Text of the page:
Concerned that key partners in the fight against HIV & AIDS like the Global Fund to Fight AIDS, Tuberculosis and Malaria and the President's Emergency Plan for AIDS Relief (PEPFAR) are losing funding due to government cuts, AIDS Healthcare Foundation (AHF), in conjunction with Kenya AIDS NGOs Consortium (KANCO), have organized a NO RETREAT ON AIDS march from Jevanjee Gardens to Uhuru Park on Friday May 10, 2013 to protest the loss of lifesaving and much-needed funding.
“No Retreat on AIDS - Treatment for All.”
Friday's protest in Nairobi is part of a worldwide series of political action spearheaded by AHF called "Keep the Promise on AIDS," which calls on officials to commit to stopping AIDS. The campaign was launched with the inaugural "Keep the Promise" March on Washington in July of last year, when a coalition of 1,432 organizations from 103 countries came together before the XIX International AIDS Conference to call for more global HIV/AIDS funding. Reverend Sharpton was among the special guests who participated, including Wyclef Jean, Ambassador Andrew Young, Tavis Smiley, Dr. Cornel West, Margaret Cho and Archbishop Desmond Tutu.
Since the March on Washington, "Keep the Promise" rallies have been held throughout the United States: A "Keep the Promise" march in Atlanta, Georgia on November 3, 2012 served as a clarion call to better address HIV/AIDS in the South, through funding, health care reform, prevention and care in rural areas, and affordable housing for people living with HIV/AIDS. The third "Keep the Promise" rally and march—this time in New York City - was held in April and featured both a rousing concert and an inspiring march across the Brooklyn Bridge.
The day after Nairobi's "Keep the Promise"-themed march, the fourth United States "Keep the Promise" rally will take place in Cleveland, Ohio. Nearly 10 countries throughout Africa in which AHF provides HIV advocacy, testing, treatment and care used World AIDS Day (December 1) 2012 as an opportunity to be part of the "Keep the Promise" campaign by utilizing the campaign's messaging in local events.
The first African "Keep the Promise"-themed rally took place in Durban, South Africa in February 2013 with a focus on calling for more funding to PEPFAR since funding cuts to the decade-old program in 2012 resulted in the closure of an HIV clinic in Durban's McCord's Hospital and forced 5,000 men, women, and children to seek care elsewhere. The second such African rally in Nairobi on Friday will be followed by a similar march in Swaziland on Sunday, May 12.
More than 2,000 activists and people living with HIV/AIDS are expected to take part in Friday's march, which will culminate with a rally at the Uhuru Park Grounds. There, a concert dubbed "Msi Sare Now, Fund HIV" - slang for "Don't Give Up Now, Fund HIV" - featuring top Kenyan musicians Daddy Owen and Jaguar will be staged. The theme of the march, rally, and concert is "No Retreat on AIDS - Treatment for All."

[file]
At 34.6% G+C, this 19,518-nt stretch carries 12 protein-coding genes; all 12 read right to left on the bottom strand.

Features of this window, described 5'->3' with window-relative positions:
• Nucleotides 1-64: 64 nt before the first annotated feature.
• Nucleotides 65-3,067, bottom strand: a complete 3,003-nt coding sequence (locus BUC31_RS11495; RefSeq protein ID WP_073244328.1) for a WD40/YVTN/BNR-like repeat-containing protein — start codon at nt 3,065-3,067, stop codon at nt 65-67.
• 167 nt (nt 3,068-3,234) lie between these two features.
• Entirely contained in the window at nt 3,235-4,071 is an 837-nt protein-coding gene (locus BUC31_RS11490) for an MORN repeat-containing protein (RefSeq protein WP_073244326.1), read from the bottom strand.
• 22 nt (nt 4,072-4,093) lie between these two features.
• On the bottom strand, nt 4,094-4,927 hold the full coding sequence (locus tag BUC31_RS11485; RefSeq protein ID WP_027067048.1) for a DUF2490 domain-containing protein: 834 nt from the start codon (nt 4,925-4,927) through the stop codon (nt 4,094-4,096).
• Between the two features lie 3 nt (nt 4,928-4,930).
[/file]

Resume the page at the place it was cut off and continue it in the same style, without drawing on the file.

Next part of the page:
AHF Kenya Consultant and Senior Advisor Dr. Stephen Karau has joined the call urging the U.S. government to focus on restructuring the programs to make funds go further - and even allow room for more funding - instead of cuts.
"The battle against HIV has not yet been won though we have made considerable progress," Karau said. "We cannot afford to back track on that progress - now is the time for consolidating our gains, renewing our commitment, and forging stronger alliances in the fight against AIDS."
In addition to urging foreign donors to keep the promise of funding HIV/AIDS intervention, the activists are also calling on the Kenyan Government to commit more funds to helping its citizens fight HIV/AIDS.
"We want the Kenyan government to commit to the Abuja Declaration that was signed which stipulated allocation of 15% of the national budget to health," said Allan Ragi, Executive Director of KANCO.
More than 70% of the funds used in mitigating the effects of HIV/AIDS are from foreign donors, mainly PEPFAR and the Global Fund. However, there are concerns that PEPFAR is not only likely to fail scaling-up its coverage in the next Country Operations Plan, but it is also likely to cut down on provisions in Kenya. Another concern is a need for expansion regarding a commitment in the PEPFAR blueprint to involve CSOs in its planning process.
Concerns regarding the Global Fund include needs for: guarantees by the national government regarding the involvement of civil society organizations (CSOs) in Global Fund processes; a commitment that the degree of importance around community issues will not be lost in the fund allocations process; fairness in fund allocation in light of country bans and competition; and sound, flexible funding strategies that ensure services will not be disrupted.
The march also calls upon the Kenyan government - and those of other African nations - to increase and honor its pledges to the Global Fund. Many countries remain only beneficiaries and not contributors to this kitty.
Initiatives by PEPFAR and Global Fund have played a key role in decreasing deaths and improving the quality of life for people living and affected by the disease in Africa, where many local governments have yet to commit substantive funding to health. The message of Friday's march is that failure to scale up or a complete cut of the funding would negate all the gains made in recent years.
AIDS Healthcare Foundation